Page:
Consider this: Today, the National Rifle Association (NRA) leads the charge in protecting the Second Amendment, but during the 1960s, when the Black Panther Party used the right to gun ownership as part of their own platform, the NRA played a different tune. Journalist Thad Morgan has argued, “In contrast to the NRA’s rigid opposition to gun control in today’s America, the organization fought alongside the government for stricter gun regulations in the 1960s. This was part of an effort to keep guns out of the hands of African-Americans as racial tensions in the nation grew.”13 Many would argue that the NRA is specifically, if not solely, interested in protecting the rights of White people to gun ownership. When the Black Panthers carried weapons in public spaces, it was entirely legal in the state of California. However, with the help of the NRA, California passed some of the most restrictive gun laws in the country. It is nearly impossible to untether gun ownership and race in America. Gun ownership was intended to protect the interests, well-being, property, and sanctity of White supremacy. For many White Americans, guns in the hands of Black people were not necessarily about the ability to do harm, but the ability to obtain power. Gun ownership was an extension of power.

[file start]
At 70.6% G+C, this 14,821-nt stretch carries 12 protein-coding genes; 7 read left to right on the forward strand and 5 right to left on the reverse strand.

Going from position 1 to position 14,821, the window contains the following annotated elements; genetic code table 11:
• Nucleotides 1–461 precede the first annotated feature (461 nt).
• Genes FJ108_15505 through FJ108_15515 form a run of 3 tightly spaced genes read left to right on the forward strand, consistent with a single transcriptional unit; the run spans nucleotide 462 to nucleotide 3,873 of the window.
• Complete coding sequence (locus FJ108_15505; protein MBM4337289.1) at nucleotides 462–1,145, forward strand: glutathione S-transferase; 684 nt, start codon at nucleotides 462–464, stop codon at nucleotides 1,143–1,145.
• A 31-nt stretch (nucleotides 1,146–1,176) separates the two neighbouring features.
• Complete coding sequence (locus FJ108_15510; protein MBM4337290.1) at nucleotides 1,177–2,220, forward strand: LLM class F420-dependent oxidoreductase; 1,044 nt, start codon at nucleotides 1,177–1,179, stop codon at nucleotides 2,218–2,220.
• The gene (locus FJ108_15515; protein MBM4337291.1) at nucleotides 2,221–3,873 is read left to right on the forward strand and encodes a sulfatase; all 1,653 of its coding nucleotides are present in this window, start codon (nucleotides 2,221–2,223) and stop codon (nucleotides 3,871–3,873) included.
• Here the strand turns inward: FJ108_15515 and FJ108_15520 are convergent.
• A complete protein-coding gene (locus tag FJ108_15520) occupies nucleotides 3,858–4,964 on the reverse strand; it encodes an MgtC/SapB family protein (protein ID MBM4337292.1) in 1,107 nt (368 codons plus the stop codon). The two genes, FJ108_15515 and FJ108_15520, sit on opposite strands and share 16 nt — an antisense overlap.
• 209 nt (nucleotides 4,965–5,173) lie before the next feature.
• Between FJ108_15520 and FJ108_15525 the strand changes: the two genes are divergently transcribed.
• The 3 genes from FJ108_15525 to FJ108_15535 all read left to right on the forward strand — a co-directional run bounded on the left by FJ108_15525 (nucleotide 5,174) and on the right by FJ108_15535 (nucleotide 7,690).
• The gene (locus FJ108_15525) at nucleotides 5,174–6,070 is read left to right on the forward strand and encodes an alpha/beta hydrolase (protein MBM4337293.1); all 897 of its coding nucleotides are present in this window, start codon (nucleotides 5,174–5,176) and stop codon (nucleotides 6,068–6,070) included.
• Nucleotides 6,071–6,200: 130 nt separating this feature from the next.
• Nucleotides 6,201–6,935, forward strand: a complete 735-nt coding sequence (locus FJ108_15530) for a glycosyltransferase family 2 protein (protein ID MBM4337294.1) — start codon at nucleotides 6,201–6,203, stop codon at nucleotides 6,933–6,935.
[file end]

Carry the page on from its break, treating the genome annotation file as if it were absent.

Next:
Thus, returning to my original question, I remain at a quandary: how should oppressed people respond to their own oppression? The paradox is that while protective violence is effective, it is also a racial taboo. How can we have honest conversations and plans of action going forward if we are too timid to face the fact that racism is violence? How do we reconcile the historical precedents that illustrate and require a forceful and even violent protective measure to suppress such oppression?